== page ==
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Rates bill in Hamilton City Northern Waikato’s cheapest

By   /  August 22, 2017  /  Comments Off on Rates bill in Hamilton City Northern Waikato’s cheapest

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MIL OSI – Source: Taxpayers Union – Release/Statement

Headline: Rates bill in Hamilton City Northern Waikato’s cheapest

Hamilton City Council’s average residential rates bill of $2,035 is the lowest in Northern Waikato, according to Ratepayers’ Report, the Taxpayers’ Union’s local government league tables, launched today at www.ratepayersreport.nz. Nationwide, only three city or metropolitan councils charge a lower average residential rates bill.Jordan Williams, Executive Director of the Taxpayers’ Union, says, “With a six-hundred-dollar difference in the average rates bill, ratepayers’ in Hamilton City must be thankful that they do not fall under the surrounding Waikato District Council’s catchment.”“Waikato District ratepayers’ pull the short straw, burdened by the highest average residential rates within the North Waikato region. Waikato District Council pays proportionally more staff a salary of over $100,000 than any council in the region, has the highest ratio of staff to ratepayers in North Waikato, and has the second highest staff costs of any council in New Zealand.”Thames-Coromandel District Council’s below average assets per residential ratepayer of $57,963, is accompanied by the least liabilities per ratepayer in North Waikato (currently $3,253).“Thames-Coromandel District Council has a lower staff to ratepayer ratio than its neighbours. That means it offers greater value for money with the lowest operating expenses and staff costs per ratepayer in the North Waikato region.”“Neighbouring Hauraki District and Matamata-Piako District ratepayers’ must be questioning why their Councils do not appear to be as well-oiled as Thames-Coromandel District.”“Hauraki District Council has debts of $10,294 per ratepayer – more than triple those of Thames-Coromandel District. Matamata-Piako District Council’s staff costs are also comparatively high, well over double that of the Thames-Coromandel District’s.”Ratepayers’ Report is available online and free of charge so all North Waikato ratepayers can judge for themselves the performance of their local town hall.”Ratepayers’ Report available at www.ratepayersreport.nzNote: All references to rates in the above comments, refer to residential rates.Other findings related to North Waikato:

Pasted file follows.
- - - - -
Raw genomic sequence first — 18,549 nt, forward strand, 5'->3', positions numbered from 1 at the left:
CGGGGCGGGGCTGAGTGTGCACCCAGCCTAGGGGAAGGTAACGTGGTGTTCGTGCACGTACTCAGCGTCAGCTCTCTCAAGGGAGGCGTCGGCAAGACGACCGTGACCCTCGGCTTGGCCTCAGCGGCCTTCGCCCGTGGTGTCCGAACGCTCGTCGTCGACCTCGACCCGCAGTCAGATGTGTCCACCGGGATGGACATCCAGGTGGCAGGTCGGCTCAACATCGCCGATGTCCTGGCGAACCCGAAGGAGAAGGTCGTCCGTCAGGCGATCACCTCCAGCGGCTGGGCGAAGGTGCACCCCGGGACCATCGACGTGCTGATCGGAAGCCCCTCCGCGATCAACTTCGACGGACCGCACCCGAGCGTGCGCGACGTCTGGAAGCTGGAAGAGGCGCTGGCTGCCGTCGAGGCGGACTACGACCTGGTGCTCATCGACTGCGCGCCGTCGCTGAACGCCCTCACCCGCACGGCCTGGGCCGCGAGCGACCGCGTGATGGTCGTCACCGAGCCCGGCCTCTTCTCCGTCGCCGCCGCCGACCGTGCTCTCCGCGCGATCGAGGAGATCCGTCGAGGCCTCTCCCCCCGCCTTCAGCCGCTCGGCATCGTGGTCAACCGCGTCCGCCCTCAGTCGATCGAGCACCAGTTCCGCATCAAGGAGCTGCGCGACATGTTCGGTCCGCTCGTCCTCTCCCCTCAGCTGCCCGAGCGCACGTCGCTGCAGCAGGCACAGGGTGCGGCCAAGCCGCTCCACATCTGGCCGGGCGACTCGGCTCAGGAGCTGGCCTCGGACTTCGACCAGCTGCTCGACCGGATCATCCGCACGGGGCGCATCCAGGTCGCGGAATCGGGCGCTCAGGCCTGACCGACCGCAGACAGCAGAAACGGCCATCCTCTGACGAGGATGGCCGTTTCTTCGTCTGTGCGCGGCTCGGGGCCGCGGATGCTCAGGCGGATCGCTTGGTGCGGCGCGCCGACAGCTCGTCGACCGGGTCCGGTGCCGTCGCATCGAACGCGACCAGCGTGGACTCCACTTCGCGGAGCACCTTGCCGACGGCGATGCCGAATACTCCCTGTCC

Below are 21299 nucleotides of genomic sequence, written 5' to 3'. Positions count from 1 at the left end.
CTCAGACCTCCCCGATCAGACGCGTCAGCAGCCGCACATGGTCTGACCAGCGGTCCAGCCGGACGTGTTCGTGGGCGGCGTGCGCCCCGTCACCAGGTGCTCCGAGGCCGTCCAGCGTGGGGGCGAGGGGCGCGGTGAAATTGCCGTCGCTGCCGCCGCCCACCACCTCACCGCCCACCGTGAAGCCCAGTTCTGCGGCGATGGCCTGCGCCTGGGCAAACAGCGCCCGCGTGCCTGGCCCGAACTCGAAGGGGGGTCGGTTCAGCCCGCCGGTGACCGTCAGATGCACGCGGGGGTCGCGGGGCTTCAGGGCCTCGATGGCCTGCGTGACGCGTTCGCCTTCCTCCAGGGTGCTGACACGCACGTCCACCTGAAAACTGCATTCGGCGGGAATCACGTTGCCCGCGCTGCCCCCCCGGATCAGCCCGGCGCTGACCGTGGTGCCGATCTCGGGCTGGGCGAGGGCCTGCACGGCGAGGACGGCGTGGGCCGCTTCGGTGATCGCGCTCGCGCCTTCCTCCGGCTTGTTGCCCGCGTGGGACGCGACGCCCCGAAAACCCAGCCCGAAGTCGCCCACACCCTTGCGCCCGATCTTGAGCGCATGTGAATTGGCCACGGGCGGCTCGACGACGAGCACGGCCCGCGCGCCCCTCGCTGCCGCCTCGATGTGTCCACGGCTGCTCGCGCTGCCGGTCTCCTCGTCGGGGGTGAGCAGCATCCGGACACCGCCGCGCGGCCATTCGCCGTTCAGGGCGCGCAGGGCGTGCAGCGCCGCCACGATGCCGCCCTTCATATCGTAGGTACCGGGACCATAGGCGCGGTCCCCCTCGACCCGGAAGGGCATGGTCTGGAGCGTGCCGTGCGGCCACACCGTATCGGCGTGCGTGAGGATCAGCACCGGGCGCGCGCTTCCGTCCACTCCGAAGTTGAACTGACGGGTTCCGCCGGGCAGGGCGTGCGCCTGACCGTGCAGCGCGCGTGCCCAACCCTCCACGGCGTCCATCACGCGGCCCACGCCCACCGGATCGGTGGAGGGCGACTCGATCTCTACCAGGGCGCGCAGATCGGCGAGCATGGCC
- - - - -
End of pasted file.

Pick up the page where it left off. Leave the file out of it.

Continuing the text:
Hamilton City Council charges the lowest average residential rates in Northern Waikato, at $2,035. Waikato District Council charges the highest average residential rates in the region, at $2,651.
Thames-Coromandel District Council has the lowest operating expenses ($3,253) and personnel (staff) costs ($664) per ratepayer, in Northern Waikato.
Matamata-Piako District Council pays proportionally less staff salaries over $100,000 than any other council in the region, with only 5.88% of staff receiving such salaries.
Hauraki District Council has the most liabilities per ratepayer of all councils in Northern Waikato, at $10,294.
Councils considered for this comparison are Thames-Coromandel District Council, Hauraki District Council, Matamata-Piako District Council, Waikato District Council, and Hamilton City Council.
Q & A